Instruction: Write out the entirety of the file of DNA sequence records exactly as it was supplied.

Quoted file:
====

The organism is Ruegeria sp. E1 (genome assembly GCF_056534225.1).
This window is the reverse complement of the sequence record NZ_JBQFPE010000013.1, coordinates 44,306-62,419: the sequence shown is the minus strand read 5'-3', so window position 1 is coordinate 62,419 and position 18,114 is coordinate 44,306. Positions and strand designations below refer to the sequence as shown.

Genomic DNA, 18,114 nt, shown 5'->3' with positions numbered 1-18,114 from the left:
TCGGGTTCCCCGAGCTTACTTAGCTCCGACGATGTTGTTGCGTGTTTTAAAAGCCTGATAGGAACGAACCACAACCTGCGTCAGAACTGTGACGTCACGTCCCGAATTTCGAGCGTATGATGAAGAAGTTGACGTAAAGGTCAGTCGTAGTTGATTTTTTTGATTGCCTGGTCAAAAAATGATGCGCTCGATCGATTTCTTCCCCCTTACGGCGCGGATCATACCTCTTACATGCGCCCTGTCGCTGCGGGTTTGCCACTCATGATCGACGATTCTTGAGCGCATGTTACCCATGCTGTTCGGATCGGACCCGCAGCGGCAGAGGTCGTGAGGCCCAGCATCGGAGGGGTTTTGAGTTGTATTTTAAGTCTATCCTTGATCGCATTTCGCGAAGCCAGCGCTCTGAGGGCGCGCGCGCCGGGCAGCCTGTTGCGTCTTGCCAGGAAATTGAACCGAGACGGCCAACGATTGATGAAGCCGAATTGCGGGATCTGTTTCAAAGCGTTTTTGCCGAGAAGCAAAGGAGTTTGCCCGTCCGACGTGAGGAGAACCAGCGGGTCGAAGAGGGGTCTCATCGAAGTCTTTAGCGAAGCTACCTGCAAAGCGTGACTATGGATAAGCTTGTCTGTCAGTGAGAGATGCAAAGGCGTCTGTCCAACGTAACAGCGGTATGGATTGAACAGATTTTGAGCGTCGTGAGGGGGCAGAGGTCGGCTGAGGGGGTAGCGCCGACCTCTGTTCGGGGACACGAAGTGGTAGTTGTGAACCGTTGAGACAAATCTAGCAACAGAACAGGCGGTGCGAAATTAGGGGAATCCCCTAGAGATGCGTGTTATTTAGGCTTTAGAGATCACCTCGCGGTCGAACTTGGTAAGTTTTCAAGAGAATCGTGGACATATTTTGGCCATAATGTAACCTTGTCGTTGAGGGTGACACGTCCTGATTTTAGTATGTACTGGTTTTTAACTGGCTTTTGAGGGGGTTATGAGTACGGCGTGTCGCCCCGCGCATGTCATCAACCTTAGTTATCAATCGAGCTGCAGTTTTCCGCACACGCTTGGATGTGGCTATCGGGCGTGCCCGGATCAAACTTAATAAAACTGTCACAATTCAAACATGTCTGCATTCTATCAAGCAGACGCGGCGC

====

The organism is Ruegeria sp. E1 (genome assembly GCF_056534225.1).
This window is the reverse complement of the sequence record NZ_JBQFPE010000013.1, coordinates 44,306-62,419: the sequence shown is the minus strand read 5'-3', so window position 1 is coordinate 62,419 and position 18,114 is coordinate 44,306. Positions and strand designations below refer to the sequence as shown.

Genomic DNA, 18,114 nt, shown 5'->3' with positions numbered 1-18,114 from the left:
TCGGGTTCCCCGAGCTTACTTAGCTCCGACGATGTTGTTGCGTGTTTTAAAAGCCTGATAGGAACGAACCACAACCTGCGTCAGAACTGTGACGTCACGTCCCGAATTTCGAGCGTATGATGAAGAAGTTGACGTAAAGGTCAGTCGTAGTTGATTTTTTTGATTGCCTGGTCAAAAAATGATGCGCTCGATCGATTTCTTCCCCCTTACGGCGCGGATCATACCTCTTACATGCGCCCTGTCGCTGCGGGTTTGCCACTCATGATCGACGATTCTTGAGCGCATGTTACCCATGCTGTTCGGATCGGACCCGCAGCGGCAGAGGTCGTGAGGCCCAGCATCGGAGGGGTTTTGAGTTGTATTTTAAGTCTATCCTTGATCGCATTTCGCGAAGCCAGCGCTCTGAGGGCGCGCGCGCCGGGCAGCCTGTTGCGTCTTGCCAGGAAATTGAACCGAGACGGCCAACGATTGATGAAGCCGAATTGCGGGATCTGTTTCAAAGCGTTTTTGCCGAGAAGCAAAGGAGTTTGCCCGTCCGACGTGAGGAGAACCAGCGGGTCGAAGAGGGGTCTCATCGAAGTCTTTAGCGAAGCTACCTGCAAAGCGTGACTATGGATAAGCTTGTCTGTCAGTGAGAGATGCAAAGGCGTCTGTCCAACGTAACAGCGGTATGGATTGAACAGATTTTGAGCGTCGTGAGGGGGCAGAGGTCGGCTGAGGGGGTAGCGCCGACCTCTGTTCGGGGACACGAAGTGGTAGTTGTGAACCGTTGAGACAAATCTAGCAACAGAACAGGCGGTGCGAAATTAGGGGAATCCCCTAGAGATGCGTGTTATTTAGGCTTTAGAGATCACCTCGCGGTCGAACTTGGTAAGTTTTCAAGAGAATCGTGGACATATTTTGGCCATAATGTAACCTTGTCGTTGAGGGTGACACGTCCTGATTTTAGTATGTACTGGTTTTTAACTGGCTTTTGAGGGGGTTATGAGTACGGCGTGTCGCCCCGCGCATGTCATCAACCTTAGTTATCAATCGAGCTGCAGTTTTCCGCACACGCTTGGATGTGGCTATCGGGCGTGCCCGGATCAAACTTAATAAAACTGTCACAATTCAAACATGTCTGCATTCTATCAAGCAGACGCGGCGC